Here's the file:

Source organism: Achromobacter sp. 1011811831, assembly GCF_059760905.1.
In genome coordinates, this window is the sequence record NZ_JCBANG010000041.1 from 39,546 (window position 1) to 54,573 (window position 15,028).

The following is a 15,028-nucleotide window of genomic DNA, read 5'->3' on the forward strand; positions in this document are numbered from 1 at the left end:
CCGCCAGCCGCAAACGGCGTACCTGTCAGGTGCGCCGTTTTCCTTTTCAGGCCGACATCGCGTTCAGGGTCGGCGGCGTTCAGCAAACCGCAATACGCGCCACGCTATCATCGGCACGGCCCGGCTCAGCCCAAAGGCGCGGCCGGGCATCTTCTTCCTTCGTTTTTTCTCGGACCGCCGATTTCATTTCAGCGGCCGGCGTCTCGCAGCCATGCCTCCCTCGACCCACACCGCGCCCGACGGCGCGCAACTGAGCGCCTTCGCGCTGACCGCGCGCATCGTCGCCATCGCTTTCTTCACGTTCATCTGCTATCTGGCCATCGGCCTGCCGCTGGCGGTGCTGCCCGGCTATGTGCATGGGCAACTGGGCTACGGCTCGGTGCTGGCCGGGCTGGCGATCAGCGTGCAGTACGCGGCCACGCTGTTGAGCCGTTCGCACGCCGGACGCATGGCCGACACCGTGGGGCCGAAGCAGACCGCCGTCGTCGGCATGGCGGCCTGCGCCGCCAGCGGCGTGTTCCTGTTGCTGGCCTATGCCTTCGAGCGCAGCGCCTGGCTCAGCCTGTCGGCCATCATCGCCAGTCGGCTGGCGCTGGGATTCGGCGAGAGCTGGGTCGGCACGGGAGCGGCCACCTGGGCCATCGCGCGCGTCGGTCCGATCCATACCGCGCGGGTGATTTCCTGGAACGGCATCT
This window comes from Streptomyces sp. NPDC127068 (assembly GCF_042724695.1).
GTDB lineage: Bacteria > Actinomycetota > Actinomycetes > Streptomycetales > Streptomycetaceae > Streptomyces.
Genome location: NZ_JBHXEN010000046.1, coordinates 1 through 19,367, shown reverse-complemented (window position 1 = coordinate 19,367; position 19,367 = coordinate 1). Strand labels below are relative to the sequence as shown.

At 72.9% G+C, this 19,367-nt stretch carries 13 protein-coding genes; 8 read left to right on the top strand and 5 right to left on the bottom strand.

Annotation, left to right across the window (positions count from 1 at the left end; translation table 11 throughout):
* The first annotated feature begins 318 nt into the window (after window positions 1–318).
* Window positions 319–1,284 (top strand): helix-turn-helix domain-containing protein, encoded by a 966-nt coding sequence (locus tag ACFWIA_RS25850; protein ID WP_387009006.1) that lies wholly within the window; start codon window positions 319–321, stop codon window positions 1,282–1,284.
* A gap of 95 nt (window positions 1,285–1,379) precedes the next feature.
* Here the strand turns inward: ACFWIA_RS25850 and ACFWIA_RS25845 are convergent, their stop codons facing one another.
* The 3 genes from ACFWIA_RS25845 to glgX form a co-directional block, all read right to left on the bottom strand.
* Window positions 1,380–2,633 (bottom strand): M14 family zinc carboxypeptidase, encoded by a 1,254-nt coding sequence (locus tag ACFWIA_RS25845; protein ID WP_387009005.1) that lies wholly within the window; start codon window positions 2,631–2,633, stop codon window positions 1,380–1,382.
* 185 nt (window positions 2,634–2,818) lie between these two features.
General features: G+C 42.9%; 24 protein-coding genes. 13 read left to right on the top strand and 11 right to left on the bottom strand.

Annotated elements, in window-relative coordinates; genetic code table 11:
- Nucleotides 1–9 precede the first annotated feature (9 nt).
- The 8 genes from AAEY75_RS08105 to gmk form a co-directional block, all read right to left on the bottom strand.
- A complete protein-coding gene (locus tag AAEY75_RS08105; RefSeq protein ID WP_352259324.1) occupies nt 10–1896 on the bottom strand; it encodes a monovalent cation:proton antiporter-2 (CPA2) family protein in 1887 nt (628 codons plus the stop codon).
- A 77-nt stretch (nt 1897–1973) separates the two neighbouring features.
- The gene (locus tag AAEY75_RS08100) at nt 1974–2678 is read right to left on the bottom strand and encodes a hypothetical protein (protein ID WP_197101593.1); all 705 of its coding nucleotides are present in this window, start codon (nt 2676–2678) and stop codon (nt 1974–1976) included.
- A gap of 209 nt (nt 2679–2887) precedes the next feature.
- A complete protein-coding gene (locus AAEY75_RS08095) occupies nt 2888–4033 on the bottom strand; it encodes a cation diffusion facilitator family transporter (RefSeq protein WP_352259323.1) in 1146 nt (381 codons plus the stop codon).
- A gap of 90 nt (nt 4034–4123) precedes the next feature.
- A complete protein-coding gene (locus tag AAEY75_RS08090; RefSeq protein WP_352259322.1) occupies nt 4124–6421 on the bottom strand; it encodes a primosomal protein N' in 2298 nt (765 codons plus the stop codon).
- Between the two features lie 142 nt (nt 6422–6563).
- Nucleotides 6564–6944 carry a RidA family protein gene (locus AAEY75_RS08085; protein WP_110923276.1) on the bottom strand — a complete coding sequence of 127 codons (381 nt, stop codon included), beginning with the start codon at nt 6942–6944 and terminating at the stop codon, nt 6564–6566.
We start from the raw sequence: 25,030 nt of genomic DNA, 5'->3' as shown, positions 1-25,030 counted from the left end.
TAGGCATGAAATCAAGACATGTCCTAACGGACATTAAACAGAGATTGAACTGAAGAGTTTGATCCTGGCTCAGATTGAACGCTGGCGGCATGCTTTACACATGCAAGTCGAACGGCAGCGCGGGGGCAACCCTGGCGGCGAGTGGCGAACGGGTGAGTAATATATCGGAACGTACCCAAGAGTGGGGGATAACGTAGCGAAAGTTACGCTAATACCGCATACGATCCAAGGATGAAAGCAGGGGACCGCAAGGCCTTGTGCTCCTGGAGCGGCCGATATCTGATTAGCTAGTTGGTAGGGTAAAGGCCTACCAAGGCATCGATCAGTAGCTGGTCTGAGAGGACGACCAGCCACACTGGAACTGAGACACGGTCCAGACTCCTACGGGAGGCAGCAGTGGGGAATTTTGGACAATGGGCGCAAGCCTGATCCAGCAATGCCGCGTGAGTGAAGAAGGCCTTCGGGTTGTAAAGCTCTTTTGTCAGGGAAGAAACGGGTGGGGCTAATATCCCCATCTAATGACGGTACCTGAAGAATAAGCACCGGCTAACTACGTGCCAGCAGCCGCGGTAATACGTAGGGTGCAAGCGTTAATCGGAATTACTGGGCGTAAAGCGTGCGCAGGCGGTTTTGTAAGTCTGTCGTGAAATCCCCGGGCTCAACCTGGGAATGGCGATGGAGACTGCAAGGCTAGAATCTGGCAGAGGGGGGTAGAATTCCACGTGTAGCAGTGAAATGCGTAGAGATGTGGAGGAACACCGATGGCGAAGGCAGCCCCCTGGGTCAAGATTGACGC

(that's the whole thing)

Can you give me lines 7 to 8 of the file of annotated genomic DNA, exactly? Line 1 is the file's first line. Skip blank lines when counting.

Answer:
Genome location: NZ_JBHXEN010000046.1, coordinates 1 through 19,367, shown reverse-complemented (window position 1 = coordinate 19,367; position 19,367 = coordinate 1). Strand labels below are relative to the sequence as shown.

At 72.9% G+C, this 19,367-nt stretch carries 13 protein-coding genes; 8 read left to right on the top strand and 5 right to left on the bottom strand.